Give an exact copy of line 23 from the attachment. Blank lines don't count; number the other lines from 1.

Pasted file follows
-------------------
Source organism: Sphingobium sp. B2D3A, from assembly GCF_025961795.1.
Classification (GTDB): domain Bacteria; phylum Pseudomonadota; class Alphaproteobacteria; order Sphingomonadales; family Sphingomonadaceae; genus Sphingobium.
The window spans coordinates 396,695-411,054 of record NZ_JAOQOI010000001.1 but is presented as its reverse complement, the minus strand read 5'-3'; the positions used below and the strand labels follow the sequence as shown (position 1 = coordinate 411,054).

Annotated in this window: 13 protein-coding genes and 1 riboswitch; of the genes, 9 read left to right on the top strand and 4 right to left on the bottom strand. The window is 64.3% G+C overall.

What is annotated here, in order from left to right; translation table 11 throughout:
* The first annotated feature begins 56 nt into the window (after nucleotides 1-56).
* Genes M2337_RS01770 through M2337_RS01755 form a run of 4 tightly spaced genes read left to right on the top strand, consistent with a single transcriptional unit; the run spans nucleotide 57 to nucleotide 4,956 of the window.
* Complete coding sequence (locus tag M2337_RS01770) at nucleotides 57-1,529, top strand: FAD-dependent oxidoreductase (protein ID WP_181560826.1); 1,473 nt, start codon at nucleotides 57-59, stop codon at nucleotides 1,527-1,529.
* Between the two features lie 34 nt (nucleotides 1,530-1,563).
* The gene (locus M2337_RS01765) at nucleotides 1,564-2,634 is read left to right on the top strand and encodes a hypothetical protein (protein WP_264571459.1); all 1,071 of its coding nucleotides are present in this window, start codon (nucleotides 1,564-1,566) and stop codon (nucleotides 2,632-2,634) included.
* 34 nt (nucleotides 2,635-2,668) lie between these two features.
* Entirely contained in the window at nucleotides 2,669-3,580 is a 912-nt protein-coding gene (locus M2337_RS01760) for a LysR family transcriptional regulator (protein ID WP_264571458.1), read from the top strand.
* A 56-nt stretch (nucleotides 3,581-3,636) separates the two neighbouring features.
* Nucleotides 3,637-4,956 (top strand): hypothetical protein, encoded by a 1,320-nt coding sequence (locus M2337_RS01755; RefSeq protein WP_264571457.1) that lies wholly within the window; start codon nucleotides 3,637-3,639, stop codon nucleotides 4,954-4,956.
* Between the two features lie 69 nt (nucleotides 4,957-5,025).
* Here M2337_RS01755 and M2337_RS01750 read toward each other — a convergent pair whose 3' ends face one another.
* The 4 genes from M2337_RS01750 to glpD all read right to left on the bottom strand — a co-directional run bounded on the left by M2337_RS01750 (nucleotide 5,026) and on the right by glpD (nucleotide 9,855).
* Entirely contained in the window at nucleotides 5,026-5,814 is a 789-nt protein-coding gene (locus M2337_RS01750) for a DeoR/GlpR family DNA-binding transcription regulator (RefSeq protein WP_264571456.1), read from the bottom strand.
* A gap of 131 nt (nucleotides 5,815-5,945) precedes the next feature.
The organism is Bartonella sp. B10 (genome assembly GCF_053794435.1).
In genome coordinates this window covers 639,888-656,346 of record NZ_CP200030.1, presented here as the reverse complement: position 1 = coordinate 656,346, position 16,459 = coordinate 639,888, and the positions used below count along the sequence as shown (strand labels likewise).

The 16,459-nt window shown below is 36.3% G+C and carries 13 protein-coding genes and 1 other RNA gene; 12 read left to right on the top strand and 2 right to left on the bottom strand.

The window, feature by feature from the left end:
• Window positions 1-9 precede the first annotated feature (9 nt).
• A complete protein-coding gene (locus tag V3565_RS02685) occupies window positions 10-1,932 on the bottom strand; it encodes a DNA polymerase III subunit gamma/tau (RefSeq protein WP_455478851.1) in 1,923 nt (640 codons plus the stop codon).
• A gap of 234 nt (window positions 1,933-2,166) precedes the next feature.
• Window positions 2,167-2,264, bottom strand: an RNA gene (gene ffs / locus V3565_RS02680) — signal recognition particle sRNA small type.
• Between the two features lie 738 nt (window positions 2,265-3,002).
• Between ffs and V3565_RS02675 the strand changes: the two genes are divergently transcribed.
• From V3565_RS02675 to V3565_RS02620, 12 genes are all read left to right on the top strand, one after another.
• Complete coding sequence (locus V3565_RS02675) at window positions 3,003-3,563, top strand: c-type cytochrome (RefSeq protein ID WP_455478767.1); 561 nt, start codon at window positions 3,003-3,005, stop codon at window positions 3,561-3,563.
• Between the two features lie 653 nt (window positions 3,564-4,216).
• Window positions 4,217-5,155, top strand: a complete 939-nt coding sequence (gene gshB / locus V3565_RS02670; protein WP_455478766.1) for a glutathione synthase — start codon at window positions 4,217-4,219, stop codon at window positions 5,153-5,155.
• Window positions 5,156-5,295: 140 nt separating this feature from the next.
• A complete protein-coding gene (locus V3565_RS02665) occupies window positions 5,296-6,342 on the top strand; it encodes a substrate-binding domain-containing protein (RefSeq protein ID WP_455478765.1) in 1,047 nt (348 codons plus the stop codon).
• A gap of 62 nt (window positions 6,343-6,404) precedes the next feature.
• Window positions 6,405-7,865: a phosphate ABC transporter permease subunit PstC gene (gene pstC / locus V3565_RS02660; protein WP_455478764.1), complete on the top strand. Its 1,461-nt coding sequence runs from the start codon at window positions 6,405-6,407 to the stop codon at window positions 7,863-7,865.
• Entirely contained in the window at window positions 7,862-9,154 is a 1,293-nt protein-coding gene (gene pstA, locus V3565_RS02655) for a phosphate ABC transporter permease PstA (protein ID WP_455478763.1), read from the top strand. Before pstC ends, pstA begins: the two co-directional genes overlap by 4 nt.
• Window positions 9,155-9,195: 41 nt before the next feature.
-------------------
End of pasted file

The window, feature by feature from the left end: